Wow, just where do I start on a review of MAB?

Do I wax lyrical about it being a ‘folksy’ horror that practically bubbles with menace, playing with an audience’s imagination and expectations like a cat would toy with a mouse?

Do I gush over how this is yet another massive step forward for writer/director Katie Bonham, building on her previous work and offering up a fresh slice of genre deliciousness, while at the same time conjuring up something very recognisable in terms of the Bonham imprint?

Do I rave about the excellent soundtrack (courtesy of Patrick Fagan), the fine performances, the superb set design and attention to detail?

Well, yes to all of the above really.

Any regular readers of this site will know that we have been on board ‘Bonham’s Bloody Bus’ practically since day one – in fact I’m pretty proud to say that I think we may well be the first people to have given her a full-length interview back in the day.

The downside to that of course is that you always have that sneaking suspicion that along will come a piece of work that when you sit down to drink it in, you end up with the words ‘Well, that wasn’t as good as the last one…’ swirling around in your head.

MAB is definitely NOT one of those pieces of work.

Opening things up with multiple locations and a 15-minute running time, Bonham has once again delved into that murky world where urban mundanity meets the supernatural, offering up the tale of Rosie (Maria-Teresa Daher-Cusack) a youngster who runs mysterious errands for her down-on-her-luck, off-hand mother Kris (Lucy Clements).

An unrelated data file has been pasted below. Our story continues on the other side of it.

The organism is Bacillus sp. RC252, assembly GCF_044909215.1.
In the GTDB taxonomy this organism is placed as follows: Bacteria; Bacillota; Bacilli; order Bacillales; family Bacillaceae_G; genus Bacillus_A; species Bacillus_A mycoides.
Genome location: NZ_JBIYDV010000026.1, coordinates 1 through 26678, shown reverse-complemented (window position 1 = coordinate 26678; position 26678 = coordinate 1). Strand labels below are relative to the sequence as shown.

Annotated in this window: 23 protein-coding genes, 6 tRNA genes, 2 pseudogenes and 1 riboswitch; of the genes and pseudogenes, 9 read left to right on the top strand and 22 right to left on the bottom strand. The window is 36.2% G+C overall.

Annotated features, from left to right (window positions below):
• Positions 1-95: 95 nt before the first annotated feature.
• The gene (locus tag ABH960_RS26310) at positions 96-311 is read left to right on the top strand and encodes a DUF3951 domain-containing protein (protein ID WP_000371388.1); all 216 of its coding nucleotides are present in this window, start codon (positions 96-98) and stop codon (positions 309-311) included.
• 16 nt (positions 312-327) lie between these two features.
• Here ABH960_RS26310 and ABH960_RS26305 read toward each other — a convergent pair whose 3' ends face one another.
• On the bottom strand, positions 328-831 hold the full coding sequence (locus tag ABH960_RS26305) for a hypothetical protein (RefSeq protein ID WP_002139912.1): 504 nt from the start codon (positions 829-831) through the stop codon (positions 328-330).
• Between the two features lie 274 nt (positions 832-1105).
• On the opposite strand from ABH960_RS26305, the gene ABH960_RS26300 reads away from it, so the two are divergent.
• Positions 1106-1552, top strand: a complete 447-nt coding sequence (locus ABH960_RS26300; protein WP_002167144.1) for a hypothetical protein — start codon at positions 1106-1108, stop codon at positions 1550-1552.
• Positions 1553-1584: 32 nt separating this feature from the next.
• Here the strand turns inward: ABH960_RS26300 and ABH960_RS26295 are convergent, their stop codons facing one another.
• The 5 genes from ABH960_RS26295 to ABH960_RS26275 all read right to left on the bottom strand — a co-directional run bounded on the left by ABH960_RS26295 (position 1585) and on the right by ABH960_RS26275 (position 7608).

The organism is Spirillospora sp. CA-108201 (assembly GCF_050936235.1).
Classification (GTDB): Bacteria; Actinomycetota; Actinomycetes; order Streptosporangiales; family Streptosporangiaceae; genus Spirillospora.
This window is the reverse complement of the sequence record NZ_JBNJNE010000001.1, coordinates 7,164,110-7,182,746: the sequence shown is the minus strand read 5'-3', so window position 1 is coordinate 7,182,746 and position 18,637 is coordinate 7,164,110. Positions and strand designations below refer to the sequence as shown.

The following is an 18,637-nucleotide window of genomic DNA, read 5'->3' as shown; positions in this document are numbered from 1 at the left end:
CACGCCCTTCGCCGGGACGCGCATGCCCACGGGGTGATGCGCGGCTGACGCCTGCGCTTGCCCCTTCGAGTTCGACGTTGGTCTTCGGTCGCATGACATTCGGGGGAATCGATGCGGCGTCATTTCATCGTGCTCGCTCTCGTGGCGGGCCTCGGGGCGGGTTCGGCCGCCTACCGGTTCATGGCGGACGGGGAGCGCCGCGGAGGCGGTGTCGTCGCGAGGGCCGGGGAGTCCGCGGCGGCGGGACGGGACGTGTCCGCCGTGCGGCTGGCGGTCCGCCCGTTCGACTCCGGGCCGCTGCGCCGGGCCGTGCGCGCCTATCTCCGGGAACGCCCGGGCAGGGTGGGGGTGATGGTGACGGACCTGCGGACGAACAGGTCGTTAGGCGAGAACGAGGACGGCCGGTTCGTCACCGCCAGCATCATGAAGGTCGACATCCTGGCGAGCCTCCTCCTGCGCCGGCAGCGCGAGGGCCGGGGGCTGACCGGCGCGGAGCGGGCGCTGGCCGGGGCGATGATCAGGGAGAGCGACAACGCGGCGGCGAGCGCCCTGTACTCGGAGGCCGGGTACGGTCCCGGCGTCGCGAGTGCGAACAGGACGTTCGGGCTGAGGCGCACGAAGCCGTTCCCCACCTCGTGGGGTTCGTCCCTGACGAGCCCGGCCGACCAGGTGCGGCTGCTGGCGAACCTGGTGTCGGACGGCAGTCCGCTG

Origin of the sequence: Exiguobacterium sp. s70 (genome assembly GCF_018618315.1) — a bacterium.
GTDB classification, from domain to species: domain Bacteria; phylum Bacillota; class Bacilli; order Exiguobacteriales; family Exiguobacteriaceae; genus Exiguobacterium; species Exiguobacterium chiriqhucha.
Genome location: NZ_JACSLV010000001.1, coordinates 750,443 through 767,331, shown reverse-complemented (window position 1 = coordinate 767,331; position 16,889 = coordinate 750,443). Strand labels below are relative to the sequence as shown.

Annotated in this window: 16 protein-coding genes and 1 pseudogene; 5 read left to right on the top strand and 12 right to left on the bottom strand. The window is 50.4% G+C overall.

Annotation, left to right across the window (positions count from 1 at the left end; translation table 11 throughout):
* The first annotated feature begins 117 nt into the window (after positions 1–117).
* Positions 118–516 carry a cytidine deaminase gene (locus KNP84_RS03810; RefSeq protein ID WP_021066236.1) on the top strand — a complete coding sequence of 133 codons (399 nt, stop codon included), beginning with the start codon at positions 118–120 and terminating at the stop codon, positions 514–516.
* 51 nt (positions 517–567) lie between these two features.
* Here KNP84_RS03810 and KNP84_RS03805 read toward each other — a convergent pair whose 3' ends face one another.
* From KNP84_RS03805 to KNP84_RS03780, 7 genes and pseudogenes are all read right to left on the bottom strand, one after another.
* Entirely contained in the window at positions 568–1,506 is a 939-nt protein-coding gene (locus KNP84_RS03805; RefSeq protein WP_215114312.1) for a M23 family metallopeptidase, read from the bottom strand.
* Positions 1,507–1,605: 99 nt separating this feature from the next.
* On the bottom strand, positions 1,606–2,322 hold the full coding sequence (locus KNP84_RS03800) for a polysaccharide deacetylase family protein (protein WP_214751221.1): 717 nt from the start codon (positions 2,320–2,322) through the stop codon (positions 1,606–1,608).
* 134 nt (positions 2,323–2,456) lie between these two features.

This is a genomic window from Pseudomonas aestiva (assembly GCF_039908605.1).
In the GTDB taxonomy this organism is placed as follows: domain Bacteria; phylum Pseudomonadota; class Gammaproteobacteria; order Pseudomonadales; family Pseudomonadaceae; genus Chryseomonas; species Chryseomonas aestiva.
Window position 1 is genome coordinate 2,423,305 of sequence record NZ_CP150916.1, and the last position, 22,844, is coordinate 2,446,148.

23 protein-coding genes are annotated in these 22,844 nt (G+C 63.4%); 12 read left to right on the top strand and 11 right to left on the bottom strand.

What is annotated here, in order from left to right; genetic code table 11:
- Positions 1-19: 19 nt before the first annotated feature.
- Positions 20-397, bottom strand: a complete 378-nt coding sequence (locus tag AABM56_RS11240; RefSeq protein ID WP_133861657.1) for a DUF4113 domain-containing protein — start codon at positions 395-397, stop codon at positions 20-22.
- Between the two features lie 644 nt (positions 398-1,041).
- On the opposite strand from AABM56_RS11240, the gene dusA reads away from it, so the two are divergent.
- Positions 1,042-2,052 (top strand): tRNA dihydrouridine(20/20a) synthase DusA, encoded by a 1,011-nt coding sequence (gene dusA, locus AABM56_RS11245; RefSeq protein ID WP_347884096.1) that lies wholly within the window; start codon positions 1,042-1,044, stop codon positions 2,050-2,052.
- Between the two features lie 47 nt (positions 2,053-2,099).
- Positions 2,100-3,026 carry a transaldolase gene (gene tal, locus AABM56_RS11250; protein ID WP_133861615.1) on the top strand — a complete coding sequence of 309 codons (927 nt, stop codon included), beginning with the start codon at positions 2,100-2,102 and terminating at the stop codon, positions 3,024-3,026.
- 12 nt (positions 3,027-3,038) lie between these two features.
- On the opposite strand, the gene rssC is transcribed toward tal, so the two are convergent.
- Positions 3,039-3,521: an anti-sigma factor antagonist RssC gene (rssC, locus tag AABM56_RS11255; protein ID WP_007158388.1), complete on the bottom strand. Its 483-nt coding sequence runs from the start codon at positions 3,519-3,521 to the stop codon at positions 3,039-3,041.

These errands see Rosie taking a journey into the woods to meet Mab (Carolyn Saint Pe), delivering such seemingly-innocent artefacts as locks of hair on behalf of her mother.

To say just what Mab does with these packages would be to give the game away – but let’s just say it doesn’t turn out good for a number of people…

There is so much going on here, and Bonham juggles the differing plot strands deftly, mixing the elements of time lapses and sound to great effect.

We have little in the way of gore or effects, but the clever trick is that you know that they are there just below the surface, threatening to break out at any given moment.

And, after all, we genre fans can always imagine things much more graphic than could ever be shown on screen, right?

This is not cheap-and-nasty schlock, this is horror for the mind and soul.

Somebody please give this director a feature to work on…

 

Images courtesy of Mike Shawcross

Short Film Review: MAB
4.5Overall Score
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About The Author

Simon Fitzjohn

Simon is a journalism tutor in London, who also just happens to be a movie fanatic, with a craving for the darker side of cinema. He has written two books, one on the horror films of director Bob Clark (2014) and the other on the history of the character Norman Bates (2015). His third book, on the work of British exploitation director Pete Walker, is due in 2017.